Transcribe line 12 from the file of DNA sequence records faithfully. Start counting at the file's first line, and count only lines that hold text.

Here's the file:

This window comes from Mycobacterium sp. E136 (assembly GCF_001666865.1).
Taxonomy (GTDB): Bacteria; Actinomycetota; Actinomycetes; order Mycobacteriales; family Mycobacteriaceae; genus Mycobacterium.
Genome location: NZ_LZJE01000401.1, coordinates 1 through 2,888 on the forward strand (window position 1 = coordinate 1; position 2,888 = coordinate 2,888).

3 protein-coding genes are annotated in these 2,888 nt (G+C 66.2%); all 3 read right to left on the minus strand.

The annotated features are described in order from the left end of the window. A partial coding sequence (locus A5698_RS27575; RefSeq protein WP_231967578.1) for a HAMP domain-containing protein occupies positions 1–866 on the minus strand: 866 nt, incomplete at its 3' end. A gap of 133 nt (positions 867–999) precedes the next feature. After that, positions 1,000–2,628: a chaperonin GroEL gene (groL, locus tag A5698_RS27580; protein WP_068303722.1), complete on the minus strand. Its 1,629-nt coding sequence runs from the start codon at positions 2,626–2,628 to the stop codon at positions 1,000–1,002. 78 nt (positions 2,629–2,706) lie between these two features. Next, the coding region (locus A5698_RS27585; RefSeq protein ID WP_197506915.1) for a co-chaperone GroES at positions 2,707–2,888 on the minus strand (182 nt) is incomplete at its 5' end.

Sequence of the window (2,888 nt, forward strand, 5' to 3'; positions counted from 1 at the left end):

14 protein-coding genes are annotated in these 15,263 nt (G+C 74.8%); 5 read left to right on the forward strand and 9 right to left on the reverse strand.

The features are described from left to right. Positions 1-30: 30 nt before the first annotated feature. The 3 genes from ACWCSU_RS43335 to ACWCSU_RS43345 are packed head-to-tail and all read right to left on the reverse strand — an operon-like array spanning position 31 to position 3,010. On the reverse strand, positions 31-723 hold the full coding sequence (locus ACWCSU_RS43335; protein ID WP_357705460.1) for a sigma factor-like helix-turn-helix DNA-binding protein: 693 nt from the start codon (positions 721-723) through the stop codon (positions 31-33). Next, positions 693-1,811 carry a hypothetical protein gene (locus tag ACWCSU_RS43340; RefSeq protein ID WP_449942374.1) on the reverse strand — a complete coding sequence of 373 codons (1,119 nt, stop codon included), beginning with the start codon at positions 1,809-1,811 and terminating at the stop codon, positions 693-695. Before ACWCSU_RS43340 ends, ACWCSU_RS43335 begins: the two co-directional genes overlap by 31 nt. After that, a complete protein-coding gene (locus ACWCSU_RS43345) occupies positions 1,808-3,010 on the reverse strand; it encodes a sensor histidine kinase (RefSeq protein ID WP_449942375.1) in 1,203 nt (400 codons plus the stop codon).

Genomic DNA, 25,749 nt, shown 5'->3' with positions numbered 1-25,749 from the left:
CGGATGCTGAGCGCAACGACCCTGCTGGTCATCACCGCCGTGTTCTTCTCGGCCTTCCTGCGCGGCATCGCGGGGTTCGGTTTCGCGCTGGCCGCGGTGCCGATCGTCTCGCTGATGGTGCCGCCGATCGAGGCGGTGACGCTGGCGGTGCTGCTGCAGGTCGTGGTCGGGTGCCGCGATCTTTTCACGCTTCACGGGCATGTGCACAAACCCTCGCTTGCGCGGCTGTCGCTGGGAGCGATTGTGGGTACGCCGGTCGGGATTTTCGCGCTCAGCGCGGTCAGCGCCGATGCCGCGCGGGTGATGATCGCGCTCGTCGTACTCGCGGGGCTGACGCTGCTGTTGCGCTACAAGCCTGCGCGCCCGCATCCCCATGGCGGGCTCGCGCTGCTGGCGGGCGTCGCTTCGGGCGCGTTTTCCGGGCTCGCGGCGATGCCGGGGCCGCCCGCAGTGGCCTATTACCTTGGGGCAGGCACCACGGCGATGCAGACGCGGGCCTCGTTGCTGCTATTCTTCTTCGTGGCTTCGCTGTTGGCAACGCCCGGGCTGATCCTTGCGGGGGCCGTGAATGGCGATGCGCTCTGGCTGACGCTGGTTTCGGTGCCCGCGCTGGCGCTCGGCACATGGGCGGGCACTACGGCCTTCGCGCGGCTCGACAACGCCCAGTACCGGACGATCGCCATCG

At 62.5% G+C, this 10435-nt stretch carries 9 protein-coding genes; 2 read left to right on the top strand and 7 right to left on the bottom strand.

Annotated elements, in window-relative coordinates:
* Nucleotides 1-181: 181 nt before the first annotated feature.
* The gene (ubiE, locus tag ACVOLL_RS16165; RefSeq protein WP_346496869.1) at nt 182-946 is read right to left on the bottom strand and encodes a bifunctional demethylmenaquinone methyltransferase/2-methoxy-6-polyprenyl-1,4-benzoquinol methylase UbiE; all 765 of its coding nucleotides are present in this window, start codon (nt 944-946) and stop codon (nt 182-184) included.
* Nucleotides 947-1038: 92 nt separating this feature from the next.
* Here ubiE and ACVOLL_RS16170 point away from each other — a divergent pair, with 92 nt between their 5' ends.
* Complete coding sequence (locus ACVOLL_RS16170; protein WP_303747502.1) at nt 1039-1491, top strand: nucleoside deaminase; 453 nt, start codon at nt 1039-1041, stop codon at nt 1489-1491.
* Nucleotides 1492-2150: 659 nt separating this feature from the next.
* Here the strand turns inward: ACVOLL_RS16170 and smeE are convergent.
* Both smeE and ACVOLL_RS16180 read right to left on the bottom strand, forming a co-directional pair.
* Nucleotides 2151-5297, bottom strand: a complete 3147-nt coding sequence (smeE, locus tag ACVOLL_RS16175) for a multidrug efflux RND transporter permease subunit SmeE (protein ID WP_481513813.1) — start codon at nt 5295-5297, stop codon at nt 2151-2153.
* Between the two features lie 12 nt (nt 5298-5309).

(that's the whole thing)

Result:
Annotated elements, in window-relative coordinates: